Institutional EYE

Commentary on Corporate Governance Issues

Ram Rajya and Total Societal Indicators

The important question for companies is that should they be chasing TSI or ESG for its own sake or are their more tangible benefits? And the fear that investors have is whether they will underperform the benchmarks if they shift their gaze from shareholder returns to sustainability? Cyril Amarchand Mangaldas, a leading law firm, organized a day-long seminar in the first week of November to deliberate on the SEBI Committee on Corporate Governance’s Report aka the Kotak Committee Report. Borrowing the expression raja-praja from Uday Kotak’s foreword to the Report, the first session was provocatively titled “Moving from the raja-praja model to the custodian model.” In keeping with the spirit of

Giving IT its due in the boardroom

Going through the recommendations by the Uday Kotak Committee on Corporate Governance (Kotak Committee), I was pleasantly surprised to note two important recommendations. These are: Risk Management Committee (RMC) of a listed company will now be responsible for cyber security also. This recommendation has been made mandatory for the top 500 companies by Market Capitalisation. Listed entities may constitute an Information Technology Committee (TechComm) which, in addition to the risk management committee, will focus on digital and other technological aspects. Both of them are welcome suggestions. I will, however, recommend one tweak. And that is that even the second recommendation be made man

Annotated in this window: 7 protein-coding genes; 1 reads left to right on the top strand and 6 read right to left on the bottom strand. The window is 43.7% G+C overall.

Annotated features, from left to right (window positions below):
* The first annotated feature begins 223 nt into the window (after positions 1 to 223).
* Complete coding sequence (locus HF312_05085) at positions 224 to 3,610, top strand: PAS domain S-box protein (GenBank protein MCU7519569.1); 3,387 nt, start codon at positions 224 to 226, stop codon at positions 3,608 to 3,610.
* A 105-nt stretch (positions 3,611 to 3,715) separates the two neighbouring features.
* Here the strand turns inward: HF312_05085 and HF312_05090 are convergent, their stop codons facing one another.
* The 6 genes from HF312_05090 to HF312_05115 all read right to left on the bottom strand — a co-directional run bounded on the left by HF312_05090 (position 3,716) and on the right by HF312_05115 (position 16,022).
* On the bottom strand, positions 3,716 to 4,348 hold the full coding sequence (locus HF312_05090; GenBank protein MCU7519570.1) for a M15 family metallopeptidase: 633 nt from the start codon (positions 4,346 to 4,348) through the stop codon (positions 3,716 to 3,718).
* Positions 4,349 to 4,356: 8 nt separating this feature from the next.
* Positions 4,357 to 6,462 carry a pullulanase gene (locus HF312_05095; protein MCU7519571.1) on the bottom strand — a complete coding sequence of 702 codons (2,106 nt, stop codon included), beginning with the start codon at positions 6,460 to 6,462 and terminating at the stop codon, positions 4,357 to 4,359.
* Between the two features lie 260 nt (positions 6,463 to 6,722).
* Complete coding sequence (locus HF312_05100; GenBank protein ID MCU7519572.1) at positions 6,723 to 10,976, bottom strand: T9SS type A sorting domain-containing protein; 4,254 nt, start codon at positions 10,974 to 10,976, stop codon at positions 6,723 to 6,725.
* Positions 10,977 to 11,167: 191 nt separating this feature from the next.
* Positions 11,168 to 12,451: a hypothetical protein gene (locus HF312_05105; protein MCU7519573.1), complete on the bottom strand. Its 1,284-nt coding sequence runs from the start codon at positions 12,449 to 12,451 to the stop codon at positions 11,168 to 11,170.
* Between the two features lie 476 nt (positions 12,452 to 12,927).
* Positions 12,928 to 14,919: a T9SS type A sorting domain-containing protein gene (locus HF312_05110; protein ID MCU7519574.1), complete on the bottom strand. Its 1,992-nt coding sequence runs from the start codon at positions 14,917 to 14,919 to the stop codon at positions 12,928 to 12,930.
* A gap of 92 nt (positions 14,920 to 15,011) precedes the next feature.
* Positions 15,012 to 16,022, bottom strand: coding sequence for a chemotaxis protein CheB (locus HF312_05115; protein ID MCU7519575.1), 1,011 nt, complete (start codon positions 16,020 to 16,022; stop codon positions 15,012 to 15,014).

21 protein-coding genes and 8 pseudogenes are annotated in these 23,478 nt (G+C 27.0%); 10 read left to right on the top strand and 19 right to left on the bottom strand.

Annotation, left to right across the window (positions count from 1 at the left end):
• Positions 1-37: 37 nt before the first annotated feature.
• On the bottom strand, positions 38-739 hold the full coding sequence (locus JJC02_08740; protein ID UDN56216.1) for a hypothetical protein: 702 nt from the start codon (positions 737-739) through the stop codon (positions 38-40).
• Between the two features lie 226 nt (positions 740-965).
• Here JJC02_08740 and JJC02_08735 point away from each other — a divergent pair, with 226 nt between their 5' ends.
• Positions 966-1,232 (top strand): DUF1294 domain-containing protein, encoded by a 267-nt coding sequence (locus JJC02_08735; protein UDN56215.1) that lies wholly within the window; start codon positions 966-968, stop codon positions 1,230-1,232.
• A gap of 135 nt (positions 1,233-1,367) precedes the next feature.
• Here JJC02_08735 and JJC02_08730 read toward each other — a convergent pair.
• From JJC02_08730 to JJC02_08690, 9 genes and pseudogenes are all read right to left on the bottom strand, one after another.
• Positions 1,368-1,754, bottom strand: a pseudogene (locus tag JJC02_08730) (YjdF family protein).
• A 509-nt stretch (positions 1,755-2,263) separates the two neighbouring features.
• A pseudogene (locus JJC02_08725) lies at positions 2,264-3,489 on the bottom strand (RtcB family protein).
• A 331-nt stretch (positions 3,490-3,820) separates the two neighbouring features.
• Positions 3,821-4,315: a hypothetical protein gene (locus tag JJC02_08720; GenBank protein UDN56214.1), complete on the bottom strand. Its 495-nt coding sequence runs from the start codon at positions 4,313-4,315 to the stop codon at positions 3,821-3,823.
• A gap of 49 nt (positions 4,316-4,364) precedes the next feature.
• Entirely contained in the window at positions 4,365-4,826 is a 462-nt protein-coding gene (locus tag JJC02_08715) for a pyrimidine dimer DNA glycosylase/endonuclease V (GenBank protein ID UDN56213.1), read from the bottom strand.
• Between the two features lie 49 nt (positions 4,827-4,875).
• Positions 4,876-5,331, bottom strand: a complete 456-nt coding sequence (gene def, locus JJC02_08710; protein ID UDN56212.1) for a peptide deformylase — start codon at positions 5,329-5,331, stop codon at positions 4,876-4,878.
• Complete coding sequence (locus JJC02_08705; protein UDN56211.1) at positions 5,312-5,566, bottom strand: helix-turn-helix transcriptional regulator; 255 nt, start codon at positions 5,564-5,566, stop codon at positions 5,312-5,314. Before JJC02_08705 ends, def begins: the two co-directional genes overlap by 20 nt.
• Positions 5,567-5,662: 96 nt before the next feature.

Shareholders flex their muscle

Shareholders have become more discerning when it comes to voting on resolutions. Since January 2014, 66 resolutions (for companies in the IiAS coverage list) have been defeated by shareholders. This is attributable to multiple factors the enhanced powers of shareholders under the new governance codes: Majority of minority voting increasing institutional ownership: the push from regulators towards a stewardship code and enhanced disclosures on voting patterns and rationale, and the advent of e-voting. IiAS’ analysis shows that multiple classes of resolutions are getting defeated - the prominent ones being related party transactions, director appointments and stock option plans. Under these ci

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